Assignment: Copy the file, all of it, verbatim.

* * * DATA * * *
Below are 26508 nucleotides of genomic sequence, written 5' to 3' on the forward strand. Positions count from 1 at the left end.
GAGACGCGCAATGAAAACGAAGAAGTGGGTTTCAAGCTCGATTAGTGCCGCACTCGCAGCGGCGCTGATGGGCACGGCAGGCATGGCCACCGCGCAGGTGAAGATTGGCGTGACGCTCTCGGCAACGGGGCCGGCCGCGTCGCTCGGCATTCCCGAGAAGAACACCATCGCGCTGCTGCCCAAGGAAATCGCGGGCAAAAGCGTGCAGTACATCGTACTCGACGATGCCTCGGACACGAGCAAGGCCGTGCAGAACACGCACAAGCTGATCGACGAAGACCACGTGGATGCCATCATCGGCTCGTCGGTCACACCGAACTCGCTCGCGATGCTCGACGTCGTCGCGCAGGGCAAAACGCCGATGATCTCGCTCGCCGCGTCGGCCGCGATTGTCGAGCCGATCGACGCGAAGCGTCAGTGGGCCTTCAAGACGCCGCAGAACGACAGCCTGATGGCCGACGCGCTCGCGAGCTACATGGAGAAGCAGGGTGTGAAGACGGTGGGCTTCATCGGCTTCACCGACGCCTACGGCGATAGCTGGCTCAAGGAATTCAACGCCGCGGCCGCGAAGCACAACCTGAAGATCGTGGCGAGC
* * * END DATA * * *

Below are 26508 nucleotides of genomic sequence, written 5' to 3' on the forward strand. Positions count from 1 at the left end.
GAGACGCGCAATGAAAACGAAGAAGTGGGTTTCAAGCTCGATTAGTGCCGCACTCGCAGCGGCGCTGATGGGCACGGCAGGCATGGCCACCGCGCAGGTGAAGATTGGCGTGACGCTCTCGGCAACGGGGCCGGCCGCGTCGCTCGGCATTCCCGAGAAGAACACCATCGCGCTGCTGCCCAAGGAAATCGCGGGCAAAAGCGTGCAGTACATCGTACTCGACGATGCCTCGGACACGAGCAAGGCCGTGCAGAACACGCACAAGCTGATCGACGAAGACCACGTGGATGCCATCATCGGCTCGTCGGTCACACCGAACTCGCTCGCGATGCTCGACGTCGTCGCGCAGGGCAAAACGCCGATGATCTCGCTCGCCGCGTCGGCCGCGATTGTCGAGCCGATCGACGCGAAGCGTCAGTGGGCCTTCAAGACGCCGCAGAACGACAGCCTGATGGCCGACGCGCTCGCGAGCTACATGGAGAAGCAGGGTGTGAAGACGGTGGGCTTCATCGGCTTCACCGACGCCTACGGCGATAGCTGGCTCAAGGAATTCAACGCCGCGGCCGCGAAGCACAACCTGAAGATCGTGGCGAGC